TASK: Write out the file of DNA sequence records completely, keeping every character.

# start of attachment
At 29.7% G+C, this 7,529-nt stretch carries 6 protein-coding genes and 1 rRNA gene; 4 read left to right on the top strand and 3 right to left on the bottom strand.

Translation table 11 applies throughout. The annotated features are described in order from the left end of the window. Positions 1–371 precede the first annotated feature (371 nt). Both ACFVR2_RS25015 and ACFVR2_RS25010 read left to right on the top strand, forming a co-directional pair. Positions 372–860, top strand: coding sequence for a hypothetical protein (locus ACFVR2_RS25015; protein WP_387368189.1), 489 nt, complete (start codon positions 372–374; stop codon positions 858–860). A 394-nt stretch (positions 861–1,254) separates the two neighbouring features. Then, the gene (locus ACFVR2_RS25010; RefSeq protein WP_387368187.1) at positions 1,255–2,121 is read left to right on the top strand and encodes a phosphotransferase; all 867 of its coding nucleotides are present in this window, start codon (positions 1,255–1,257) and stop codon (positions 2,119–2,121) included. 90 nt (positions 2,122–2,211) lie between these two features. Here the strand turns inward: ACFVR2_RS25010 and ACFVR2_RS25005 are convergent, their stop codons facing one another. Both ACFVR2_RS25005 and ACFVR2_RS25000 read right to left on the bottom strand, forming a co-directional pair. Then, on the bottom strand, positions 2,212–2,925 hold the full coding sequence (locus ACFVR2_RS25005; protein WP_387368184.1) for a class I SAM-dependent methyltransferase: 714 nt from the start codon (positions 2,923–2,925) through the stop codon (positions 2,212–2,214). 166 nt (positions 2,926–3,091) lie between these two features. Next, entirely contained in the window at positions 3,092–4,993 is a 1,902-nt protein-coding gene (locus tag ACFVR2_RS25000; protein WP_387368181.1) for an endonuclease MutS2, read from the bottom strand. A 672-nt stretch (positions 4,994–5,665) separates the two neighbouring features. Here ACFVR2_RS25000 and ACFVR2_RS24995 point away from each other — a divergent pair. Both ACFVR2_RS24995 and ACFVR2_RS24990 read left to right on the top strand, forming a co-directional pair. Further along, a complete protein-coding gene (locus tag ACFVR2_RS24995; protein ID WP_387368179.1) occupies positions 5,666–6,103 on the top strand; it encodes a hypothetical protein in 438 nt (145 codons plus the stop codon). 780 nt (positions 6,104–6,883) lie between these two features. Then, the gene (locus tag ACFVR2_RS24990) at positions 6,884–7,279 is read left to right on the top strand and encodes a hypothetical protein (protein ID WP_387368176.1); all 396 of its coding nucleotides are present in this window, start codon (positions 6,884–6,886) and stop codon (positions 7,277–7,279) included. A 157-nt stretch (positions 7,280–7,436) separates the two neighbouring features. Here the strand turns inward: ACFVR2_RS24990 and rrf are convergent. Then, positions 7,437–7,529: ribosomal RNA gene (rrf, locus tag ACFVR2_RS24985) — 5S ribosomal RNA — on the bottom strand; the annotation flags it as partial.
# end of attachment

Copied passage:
At 29.7% G+C, this 7,529-nt stretch carries 6 protein-coding genes and 1 rRNA gene; 4 read left to right on the top strand and 3 right to left on the bottom strand.

Translation table 11 applies throughout. The annotated features are described in order from the left end of the window. Positions 1–371 precede the first annotated feature (371 nt). Both ACFVR2_RS25015 and ACFVR2_RS25010 read left to right on the top strand, forming a co-directional pair. Positions 372–860, top strand: coding sequence for a hypothetical protein (locus ACFVR2_RS25015; protein WP_387368189.1), 489 nt, complete (start codon positions 372–374; stop codon positions 858–860). A 394-nt stretch (positions 861–1,254) separates the two neighbouring features. Then, the gene (locus ACFVR2_RS25010; RefSeq protein WP_387368187.1) at positions 1,255–2,121 is read left to right on the top strand and encodes a phosphotransferase; all 867 of its coding nucleotides are present in this window, start codon (positions 1,255–1,257) and stop codon (positions 2,119–2,121) included. 90 nt (positions 2,122–2,211) lie between these two features. Here the strand turns inward: ACFVR2_RS25010 and ACFVR2_RS25005 are convergent, their stop codons facing one another. Both ACFVR2_RS25005 and ACFVR2_RS25000 read right to left on the bottom strand, forming a co-directional pair. Then, on the bottom strand, positions 2,212–2,925 hold the full coding sequence (locus ACFVR2_RS25005; protein WP_387368184.1) for a class I SAM-dependent methyltransferase: 714 nt from the start codon (positions 2,923–2,925) through the stop codon (positions 2,212–2,214). 166 nt (positions 2,926–3,091) lie between these two features. Next, entirely contained in the window at positions 3,092–4,993 is a 1,902-nt protein-coding gene (locus tag ACFVR2_RS25000; protein WP_387368181.1) for an endonuclease MutS2, read from the bottom strand. A 672-nt stretch (positions 4,994–5,665) separates the two neighbouring features. Here ACFVR2_RS25000 and ACFVR2_RS24995 point away from each other — a divergent pair. Both ACFVR2_RS24995 and ACFVR2_RS24990 read left to right on the top strand, forming a co-directional pair. Further along, a complete protein-coding gene (locus tag ACFVR2_RS24995; protein ID WP_387368179.1) occupies positions 5,666–6,103 on the top strand; it encodes a hypothetical protein in 438 nt (145 codons plus the stop codon). 780 nt (positions 6,104–6,883) lie between these two features. Then, the gene (locus tag ACFVR2_RS24990) at positions 6,884–7,279 is read left to right on the top strand and encodes a hypothetical protein (protein ID WP_387368176.1); all 396 of its coding nucleotides are present in this window, start codon (positions 6,884–6,886) and stop codon (positions 7,277–7,279) included. A 157-nt stretch (positions 7,280–7,436) separates the two neighbouring features. Here the strand turns inward: ACFVR2_RS24990 and rrf are convergent. Then, positions 7,437–7,529: ribosomal RNA gene (rrf, locus tag ACFVR2_RS24985) — 5S ribosomal RNA — on the bottom strand; the annotation flags it as partial.